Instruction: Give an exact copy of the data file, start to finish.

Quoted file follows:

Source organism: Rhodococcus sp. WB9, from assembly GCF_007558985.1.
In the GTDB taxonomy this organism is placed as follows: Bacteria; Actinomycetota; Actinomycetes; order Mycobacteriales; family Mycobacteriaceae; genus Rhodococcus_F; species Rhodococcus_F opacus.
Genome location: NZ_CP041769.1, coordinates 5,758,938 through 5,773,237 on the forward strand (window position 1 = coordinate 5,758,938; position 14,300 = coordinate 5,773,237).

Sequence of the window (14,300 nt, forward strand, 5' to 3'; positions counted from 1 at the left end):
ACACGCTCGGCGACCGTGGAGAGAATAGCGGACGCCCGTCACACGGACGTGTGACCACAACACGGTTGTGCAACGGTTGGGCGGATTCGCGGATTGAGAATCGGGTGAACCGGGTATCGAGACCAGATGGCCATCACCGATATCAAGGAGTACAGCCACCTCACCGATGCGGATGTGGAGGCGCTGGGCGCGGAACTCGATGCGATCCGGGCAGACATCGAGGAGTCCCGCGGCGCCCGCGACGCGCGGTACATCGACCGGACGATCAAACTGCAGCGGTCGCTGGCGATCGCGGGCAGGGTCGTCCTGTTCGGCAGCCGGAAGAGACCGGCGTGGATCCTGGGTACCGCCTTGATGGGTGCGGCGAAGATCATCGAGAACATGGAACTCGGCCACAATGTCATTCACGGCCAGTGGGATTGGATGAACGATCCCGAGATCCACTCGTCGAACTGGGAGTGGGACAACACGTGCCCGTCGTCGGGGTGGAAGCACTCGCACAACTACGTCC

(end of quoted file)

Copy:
Source organism: Rhodococcus sp. WB9, from assembly GCF_007558985.1.
In the GTDB taxonomy this organism is placed as follows: Bacteria; Actinomycetota; Actinomycetes; order Mycobacteriales; family Mycobacteriaceae; genus Rhodococcus_F; species Rhodococcus_F opacus.
Genome location: NZ_CP041769.1, coordinates 5,758,938 through 5,773,237 on the forward strand (window position 1 = coordinate 5,758,938; position 14,300 = coordinate 5,773,237).

Sequence of the window (14,300 nt, forward strand, 5' to 3'; positions counted from 1 at the left end):
ACACGCTCGGCGACCGTGGAGAGAATAGCGGACGCCCGTCACACGGACGTGTGACCACAACACGGTTGTGCAACGGTTGGGCGGATTCGCGGATTGAGAATCGGGTGAACCGGGTATCGAGACCAGATGGCCATCACCGATATCAAGGAGTACAGCCACCTCACCGATGCGGATGTGGAGGCGCTGGGCGCGGAACTCGATGCGATCCGGGCAGACATCGAGGAGTCCCGCGGCGCCCGCGACGCGCGGTACATCGACCGGACGATCAAACTGCAGCGGTCGCTGGCGATCGCGGGCAGGGTCGTCCTGTTCGGCAGCCGGAAGAGACCGGCGTGGATCCTGGGTACCGCCTTGATGGGTGCGGCGAAGATCATCGAGAACATGGAACTCGGCCACAATGTCATTCACGGCCAGTGGGATTGGATGAACGATCCCGAGATCCACTCGTCGAACTGGGAGTGGGACAACACGTGCCCGTCGTCGGGGTGGAAGCACTCGCACAACTACGTCC